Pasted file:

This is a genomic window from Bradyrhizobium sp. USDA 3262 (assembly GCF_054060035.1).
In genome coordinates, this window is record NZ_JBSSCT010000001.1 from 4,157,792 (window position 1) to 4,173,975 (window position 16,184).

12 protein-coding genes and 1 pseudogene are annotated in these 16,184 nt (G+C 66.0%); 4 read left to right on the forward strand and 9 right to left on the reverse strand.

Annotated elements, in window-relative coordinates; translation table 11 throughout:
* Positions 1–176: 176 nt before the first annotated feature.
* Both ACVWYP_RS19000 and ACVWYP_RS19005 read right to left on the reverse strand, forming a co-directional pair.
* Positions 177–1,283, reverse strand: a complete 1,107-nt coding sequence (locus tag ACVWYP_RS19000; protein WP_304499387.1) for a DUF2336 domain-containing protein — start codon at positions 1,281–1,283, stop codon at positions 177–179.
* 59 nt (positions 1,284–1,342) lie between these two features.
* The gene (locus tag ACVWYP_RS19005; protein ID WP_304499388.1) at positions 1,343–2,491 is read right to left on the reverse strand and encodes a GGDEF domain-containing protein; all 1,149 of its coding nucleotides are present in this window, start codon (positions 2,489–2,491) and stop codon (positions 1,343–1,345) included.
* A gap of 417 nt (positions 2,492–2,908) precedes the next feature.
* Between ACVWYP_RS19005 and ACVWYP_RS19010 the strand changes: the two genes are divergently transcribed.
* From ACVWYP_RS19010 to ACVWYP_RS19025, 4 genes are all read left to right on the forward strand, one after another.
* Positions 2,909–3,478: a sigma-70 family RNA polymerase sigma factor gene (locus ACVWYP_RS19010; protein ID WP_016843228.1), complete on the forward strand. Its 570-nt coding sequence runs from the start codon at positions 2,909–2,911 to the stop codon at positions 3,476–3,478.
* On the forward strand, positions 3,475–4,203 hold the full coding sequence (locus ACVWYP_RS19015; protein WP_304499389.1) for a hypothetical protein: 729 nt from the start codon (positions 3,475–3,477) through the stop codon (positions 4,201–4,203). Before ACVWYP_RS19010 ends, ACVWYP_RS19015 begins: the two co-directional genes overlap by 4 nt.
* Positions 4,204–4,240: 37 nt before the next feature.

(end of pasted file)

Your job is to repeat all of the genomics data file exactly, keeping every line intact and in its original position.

This is a genomic window from Bradyrhizobium sp. USDA 3262 (assembly GCF_054060035.1).
In genome coordinates, this window is record NZ_JBSSCT010000001.1 from 4,157,792 (window position 1) to 4,173,975 (window position 16,184).

12 protein-coding genes and 1 pseudogene are annotated in these 16,184 nt (G+C 66.0%); 4 read left to right on the forward strand and 9 right to left on the reverse strand.

Annotated elements, in window-relative coordinates; translation table 11 throughout:
* Positions 1–176: 176 nt before the first annotated feature.
* Both ACVWYP_RS19000 and ACVWYP_RS19005 read right to left on the reverse strand, forming a co-directional pair.
* Positions 177–1,283, reverse strand: a complete 1,107-nt coding sequence (locus tag ACVWYP_RS19000; protein WP_304499387.1) for a DUF2336 domain-containing protein — start codon at positions 1,281–1,283, stop codon at positions 177–179.
* 59 nt (positions 1,284–1,342) lie between these two features.
* The gene (locus tag ACVWYP_RS19005; protein ID WP_304499388.1) at positions 1,343–2,491 is read right to left on the reverse strand and encodes a GGDEF domain-containing protein; all 1,149 of its coding nucleotides are present in this window, start codon (positions 2,489–2,491) and stop codon (positions 1,343–1,345) included.
* A gap of 417 nt (positions 2,492–2,908) precedes the next feature.
* Between ACVWYP_RS19005 and ACVWYP_RS19010 the strand changes: the two genes are divergently transcribed.
* From ACVWYP_RS19010 to ACVWYP_RS19025, 4 genes are all read left to right on the forward strand, one after another.
* Positions 2,909–3,478: a sigma-70 family RNA polymerase sigma factor gene (locus ACVWYP_RS19010; protein ID WP_016843228.1), complete on the forward strand. Its 570-nt coding sequence runs from the start codon at positions 2,909–2,911 to the stop codon at positions 3,476–3,478.
* On the forward strand, positions 3,475–4,203 hold the full coding sequence (locus ACVWYP_RS19015; protein WP_304499389.1) for a hypothetical protein: 729 nt from the start codon (positions 3,475–3,477) through the stop codon (positions 4,201–4,203). Before ACVWYP_RS19010 ends, ACVWYP_RS19015 begins: the two co-directional genes overlap by 4 nt.
* Positions 4,204–4,240: 37 nt before the next feature.